The Middle East Respiratory System coronavirus has now infected 483 people in the Gulf nation since it first appeared in 2012, accounting for the vast majority of the 496 cases registered worldwide.
In its daily bulletin, the ministry said a 45-year-old man had died from MERS in Jeddah on the west coast, and two women aged 60 and 62 died in the capital, Riyadh.
The announcement came as the World Health Organisation prepared for an emergency meeting to discuss the disease on Tuesday.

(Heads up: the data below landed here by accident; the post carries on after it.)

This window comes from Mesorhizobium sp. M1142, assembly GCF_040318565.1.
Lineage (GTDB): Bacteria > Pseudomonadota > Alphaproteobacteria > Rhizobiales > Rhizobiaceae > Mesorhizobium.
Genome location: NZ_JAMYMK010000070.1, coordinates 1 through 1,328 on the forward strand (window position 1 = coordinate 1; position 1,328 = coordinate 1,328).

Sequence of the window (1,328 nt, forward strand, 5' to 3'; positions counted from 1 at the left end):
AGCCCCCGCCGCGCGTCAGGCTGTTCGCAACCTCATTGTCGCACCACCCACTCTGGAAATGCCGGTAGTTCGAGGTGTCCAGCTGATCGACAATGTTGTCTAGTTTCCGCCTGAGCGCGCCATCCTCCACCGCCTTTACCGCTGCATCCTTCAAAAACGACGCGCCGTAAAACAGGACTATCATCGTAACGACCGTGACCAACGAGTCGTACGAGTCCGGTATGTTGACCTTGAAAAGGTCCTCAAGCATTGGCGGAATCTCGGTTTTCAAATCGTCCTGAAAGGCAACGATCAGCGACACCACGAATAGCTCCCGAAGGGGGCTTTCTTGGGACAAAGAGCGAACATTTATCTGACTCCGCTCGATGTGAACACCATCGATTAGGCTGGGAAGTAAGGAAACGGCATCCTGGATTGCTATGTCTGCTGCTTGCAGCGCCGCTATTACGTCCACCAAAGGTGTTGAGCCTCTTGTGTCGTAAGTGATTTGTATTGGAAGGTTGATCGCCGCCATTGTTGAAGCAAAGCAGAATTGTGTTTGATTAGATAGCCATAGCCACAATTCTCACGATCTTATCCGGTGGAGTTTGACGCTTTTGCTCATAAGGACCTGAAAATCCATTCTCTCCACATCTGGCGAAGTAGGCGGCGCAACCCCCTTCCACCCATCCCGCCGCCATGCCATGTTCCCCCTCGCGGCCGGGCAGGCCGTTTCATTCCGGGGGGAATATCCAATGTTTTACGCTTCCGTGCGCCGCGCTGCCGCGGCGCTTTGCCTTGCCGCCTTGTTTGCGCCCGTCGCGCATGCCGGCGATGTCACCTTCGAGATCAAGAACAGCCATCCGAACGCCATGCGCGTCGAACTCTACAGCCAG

The UN health agency's emergency committee has already met four times to discuss the mysterious coronavirus.
MERS is considered a deadlier but less-transmissible cousin of the SARS virus that broke out in Asia in 2003, infecting 8,273 people and killing nearly 800.
Like SARS, it appears to cause a lung infection, with patients suffering coughing, breathing difficulties and a temperature, but MERS differs in that it also causes rapid kidney failure.
Although most MERS infections have been in Saudi Arabia, cases have also been recorded in the United Arab Emirates, Jordan, Egypt, Lebanon and even the United States.
Most cases outside Saudi Arabia involve people who had traveled to the kingdom or worked there, often as medical staff.